A Three Day MW Wine Tour of Oregon

(May 2017) Though Oregon and Washington State border one another, and even have overlapping appellations, they are like two different countries when it comes to wine. After spending five days touring Washington wine country, and then crossing the border to Oregon, the only thing in common between the two famous wine regions is their friendly and hospitable welcome.

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The Beauty of an Oregon Vineyard, Willamette Valley

Indeed, as the 42 MWs on this trip soon discovered, Washington State, with its massive cabernet based blends and warmer weather could easily be compared to Bordeaux, whereas Oregon, with its focus on elegant earthy pinot noirs birthed from its cooler climate has aptly been likened to Burgundy. Viticulture methods and philosophy are also similar to these two French regions, with Washington focused on efficiency and quality control in large manicured vineyards, whereas Oregon vines are prone to be farmed in an organic fashion in smaller designated vineyard sites.

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42 MWs on Oregon Wine Tour, Temperance Hill Vineyard

Key Facts About Oregon Wine

According to the Oregon Wine Board, in 2016 there were 702 wineries in Oregon and 1052 vineyards. The cooler climate, coupled with 15 hours of daylight during the summer, allows Oregon wineries to ripen grapes with high quality, good acid, and vibrant flavors. There are 72 varieties of grapes planted in Oregon, but pinot noir is dominant at 62% of the production, followed by pinot gris at 13% and chardonnay at 5%.

Oregon boasts 5 major regions (see map below), but the Willamette Valley produces more than 50% of the wine.  Altogether, Oregon has just over 28,000 acres of vineyards, or 11,345 hectares and is still growing.  The number of vineyards has nearly doubled since 2005, but most wineries are very small with 70% producing less than 5000 cases per year.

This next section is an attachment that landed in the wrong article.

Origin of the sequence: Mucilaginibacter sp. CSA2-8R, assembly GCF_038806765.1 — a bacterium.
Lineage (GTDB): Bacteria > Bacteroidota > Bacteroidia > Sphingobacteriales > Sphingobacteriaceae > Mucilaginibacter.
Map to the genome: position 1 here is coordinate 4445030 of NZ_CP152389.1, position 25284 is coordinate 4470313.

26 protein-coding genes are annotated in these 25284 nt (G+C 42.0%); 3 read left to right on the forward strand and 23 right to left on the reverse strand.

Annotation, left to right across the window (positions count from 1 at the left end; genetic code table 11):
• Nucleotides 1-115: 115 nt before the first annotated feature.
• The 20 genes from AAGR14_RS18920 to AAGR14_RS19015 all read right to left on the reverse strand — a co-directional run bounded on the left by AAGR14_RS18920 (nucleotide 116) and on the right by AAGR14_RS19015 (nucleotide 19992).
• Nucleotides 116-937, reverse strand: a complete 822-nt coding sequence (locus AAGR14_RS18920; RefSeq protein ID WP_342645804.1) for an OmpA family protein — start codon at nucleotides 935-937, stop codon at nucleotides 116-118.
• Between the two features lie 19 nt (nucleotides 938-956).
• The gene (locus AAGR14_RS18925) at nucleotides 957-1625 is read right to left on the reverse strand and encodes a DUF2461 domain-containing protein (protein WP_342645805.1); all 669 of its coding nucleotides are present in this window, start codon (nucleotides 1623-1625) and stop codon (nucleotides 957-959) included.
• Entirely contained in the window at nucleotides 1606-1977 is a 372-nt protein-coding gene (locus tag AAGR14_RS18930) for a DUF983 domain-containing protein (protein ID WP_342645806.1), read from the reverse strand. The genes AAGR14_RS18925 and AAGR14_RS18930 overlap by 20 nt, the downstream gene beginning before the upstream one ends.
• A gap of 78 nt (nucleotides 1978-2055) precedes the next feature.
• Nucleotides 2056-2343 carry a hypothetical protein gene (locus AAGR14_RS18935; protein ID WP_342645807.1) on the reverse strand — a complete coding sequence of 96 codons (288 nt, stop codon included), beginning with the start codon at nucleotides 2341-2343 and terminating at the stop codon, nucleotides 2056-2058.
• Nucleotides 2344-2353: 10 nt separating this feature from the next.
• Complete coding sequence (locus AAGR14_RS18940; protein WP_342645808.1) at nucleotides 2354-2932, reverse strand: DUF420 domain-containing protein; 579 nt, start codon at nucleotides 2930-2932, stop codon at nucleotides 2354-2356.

Oregon Wine Regions

Five Major Oregon Wine Regions. Photo Credit: Oregon Wine Board

Wine Tour Itinerary

Our transition from Washington to Oregon started in the morning at our hotel in Walla Walla where Tom Danowski, President of Oregon Wine Board and Oregon Winegrowers Association, ushered us onto a bio-fueled bus. It was a bright, sunny, and soon to be very hot day as we traveled down the Columbia Gorge to the town of Hood River.

The drive was stunning, as we followed the mighty Columbia River from the parched desert bluffs in the East to the fir-covered hills that sprang into sight as we came closer to the Pacific Ocean. On the bus we were treated to a lecture on the climate and geology of Oregon by Dr. Greg Jones. The schedule for the rest of the trip was as follows:

Day One: Columbia Gorge and Portland

  • Depart Walla Walla and drive to Hood River
  • Lunch and Tasting with Columbia Gorge Wineries
  • Drive to Portland and check into Hotel Vintage
  • Tasting with Southern Oregon Wineries at FlexSpace
  • Dinner at Clay Pigeon Urban Winery, Portland
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A Stop Along the Columbia River Gorge, Oregon

 Day Two: Willamette Valley

  • Drive to Newberg in Willamette Valley
  • Oregon AVAs Session and Tasting at Adelsheim Vineyards
  • Lunch and Tasting at Domaine Drouhin, Dayton
  • Check in and rest at Comfort Inn, McMinnville
  • Walk-Around Tasting and Dinner at Domaine Serene Winery, Dayton

Day Three: Willamette Valley

  • Vineyard Hike at Temperance Hill Vineyard
  • Lecture and Tasting on Climate Change at Cristom Vineyards
  • Lunch at Zenith Vineyard
  • Break at Comfort Inn McMinnville
  • White Wine Tasting at Trisaetum Winery
  • Walkaround Tasting and Salmon Bake Dinner at Penner – Ash Wine Cellars

For more information on our Oregon adventures, please check out the following posts – coming soon!

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Entrance to Domaine Serene Winery in Oregon

 

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